CartAfter FridgeTobAfter

I’m amazed at how much better I feel, in general, when the front room and kitchen are picked up and put away.

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Front room at Xmas. Not perfect, but not bad.

My prayer for my home: Father, I ask You to energize me with the desire and wisdom to re-organize and clean my home. Thank You for answering with workable solutions and stamina to stick with the goal.

Balancing Act

Failure.

It’s an ugly word really, with ugly emotions attached to it.

I’m not through organizing the laundry room, but it’s definitely in progress. It’s not stalled. The project isn’t a failure. It’s creating an enormous mess in my den, which is frustrating, and it’s taking longer than I imagined it would (typical, by the way), which is frustrating, and I hate going in there to actually do laundry because of the half-doneness, which is frustrating… Need I go on?

But it’s still going. We worked on it some just this morning. We’ve given wooden puzzles away so they can be played with again, we have a stack of coats and things to bless someone with, we’ve thrown away 100-year-old silver polish and carpet cleaner and broken umbrellas. It’s going to be wonderful and functional once it’s finished.

Part of the reason it’s taking so long is because, you know, life keeps happening. I have to keep homeschooling, and cooking, and food shopping, and washing sheets, and, well … grooming. If I could put it all aside, the project would take no time. Added to that, I’m trying something else new, and here’s where the anxiety comes storming in.

I’ve decided to implement a new form for keeping my house tidy, so I’m not afraid to open the door and let in an unexpected guest. It’s the Three-Point System from Organizing From the Heart, whereby I choose the three most important zones in my house, and I keep them tidy, always. I’ve chosen my kitchen, the downstairs bathroom, and my front room.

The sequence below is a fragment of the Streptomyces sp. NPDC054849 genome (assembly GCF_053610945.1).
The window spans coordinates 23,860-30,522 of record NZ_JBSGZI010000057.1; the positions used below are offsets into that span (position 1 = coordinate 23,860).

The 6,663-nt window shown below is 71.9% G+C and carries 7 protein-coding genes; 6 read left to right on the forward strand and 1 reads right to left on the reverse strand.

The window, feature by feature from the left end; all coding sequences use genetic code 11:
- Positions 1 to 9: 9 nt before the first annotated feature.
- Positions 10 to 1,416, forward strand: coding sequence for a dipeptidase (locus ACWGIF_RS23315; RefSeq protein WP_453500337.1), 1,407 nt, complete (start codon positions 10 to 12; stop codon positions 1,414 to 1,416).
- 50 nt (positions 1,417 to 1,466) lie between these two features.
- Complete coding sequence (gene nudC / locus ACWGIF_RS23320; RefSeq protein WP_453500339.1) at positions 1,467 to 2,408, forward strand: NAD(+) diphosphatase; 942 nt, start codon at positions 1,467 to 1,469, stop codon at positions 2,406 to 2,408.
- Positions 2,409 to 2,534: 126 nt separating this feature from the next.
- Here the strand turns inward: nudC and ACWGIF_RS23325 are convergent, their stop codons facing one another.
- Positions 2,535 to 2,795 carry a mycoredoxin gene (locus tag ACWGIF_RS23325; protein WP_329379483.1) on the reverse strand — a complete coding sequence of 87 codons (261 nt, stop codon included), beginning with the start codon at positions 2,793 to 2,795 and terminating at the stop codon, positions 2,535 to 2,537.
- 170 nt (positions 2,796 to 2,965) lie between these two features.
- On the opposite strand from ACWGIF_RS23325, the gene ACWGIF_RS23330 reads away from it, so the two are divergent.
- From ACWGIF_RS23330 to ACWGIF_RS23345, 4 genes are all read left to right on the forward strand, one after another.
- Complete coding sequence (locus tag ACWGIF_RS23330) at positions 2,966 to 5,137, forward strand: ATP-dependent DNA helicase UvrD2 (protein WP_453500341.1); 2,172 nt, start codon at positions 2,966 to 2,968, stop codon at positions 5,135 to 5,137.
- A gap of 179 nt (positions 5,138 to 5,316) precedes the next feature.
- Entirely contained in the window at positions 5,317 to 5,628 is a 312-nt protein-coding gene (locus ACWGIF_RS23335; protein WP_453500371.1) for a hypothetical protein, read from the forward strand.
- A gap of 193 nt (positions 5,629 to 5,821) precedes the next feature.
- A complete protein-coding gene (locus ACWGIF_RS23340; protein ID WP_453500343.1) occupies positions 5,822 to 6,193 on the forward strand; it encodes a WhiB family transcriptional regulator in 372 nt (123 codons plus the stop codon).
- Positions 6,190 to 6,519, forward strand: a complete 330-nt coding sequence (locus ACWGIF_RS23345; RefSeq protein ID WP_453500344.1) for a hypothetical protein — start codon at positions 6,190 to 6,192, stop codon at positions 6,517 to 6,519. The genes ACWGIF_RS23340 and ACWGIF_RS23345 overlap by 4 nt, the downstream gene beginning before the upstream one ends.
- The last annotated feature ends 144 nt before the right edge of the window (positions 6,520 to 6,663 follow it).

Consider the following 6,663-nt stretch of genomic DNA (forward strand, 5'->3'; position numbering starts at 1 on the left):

I know. For you organization gurus this sounds like child’s play. Try to empathize with me, because this plays to my absolute greatest weakness…

It’s not hard, not objectively. It’s just that I’ve tried many other systems before, and … here’s the hideous word … failed.

I won’t go through everything that I’ve tried that’s flopped. It isn’t necessary. But I am determined that this time will be different, because for the first time, I’m dealing with it on a spiritual level. First, I’ve spent some time truly thanking God for those rooms, and the blessings they bring. Then, with thanksgiving, I’ve asked God to fill my mind with little creative miracles that I can implement to bring order and peace. Finally, I’ve chosen to treat this as an act of worship. I will bring order from chaos, as God did in the beginning, as an act of worship to Him.

Doing this has forced me to change my perspective. All my attempts and failures were not really failures. They were opportunities for me to discover what systems don’t work for me. This time, I will not stop until I find a system that works smoothly. Did you hear that? I will not stop. I figure, even if I only average ten minutes a day toward a smoothly and peacefully running home, by this time next year, I will have 52 hours under my belt toward that goal. By that time, even if my house is not exactly like I want it, I will surely have areas in my home where I have made room for new blessing by clearing out the disorder. As my younger daughter says, frequently… Slow and steady wins the race. The following is a quote I’ve come across in my reading this week, and it resonated to such an extent with me, I’m hanging it on my kitchen window where I can read it every day:

On every level of life, from housework to heights of prayer, in all judgment and efforts to get things done, hurry and impatience are sure marks of the amateur. ~ Evelyn Underhill

SquirrelinHopacrab

I reject feelings of hurry and impatience. I will not stop until I am finished, no matter how long it takes. I refuse to continue living life like an amateur, and am determined, as much as it is in my power, to live it expertly. Eventually, I will be like this little squirrel I see every morning in my hopa crab tree, feasting on drying crabapples. He sits on a branch that is far too small to hold his weight (one would think, anyway), and as the breeze sways him, he nonchalantly balances there picking fruit. Instead of standing back over thinking it, convincing myself I’ll fall because I’ve fallen before, wondering if it is even possible…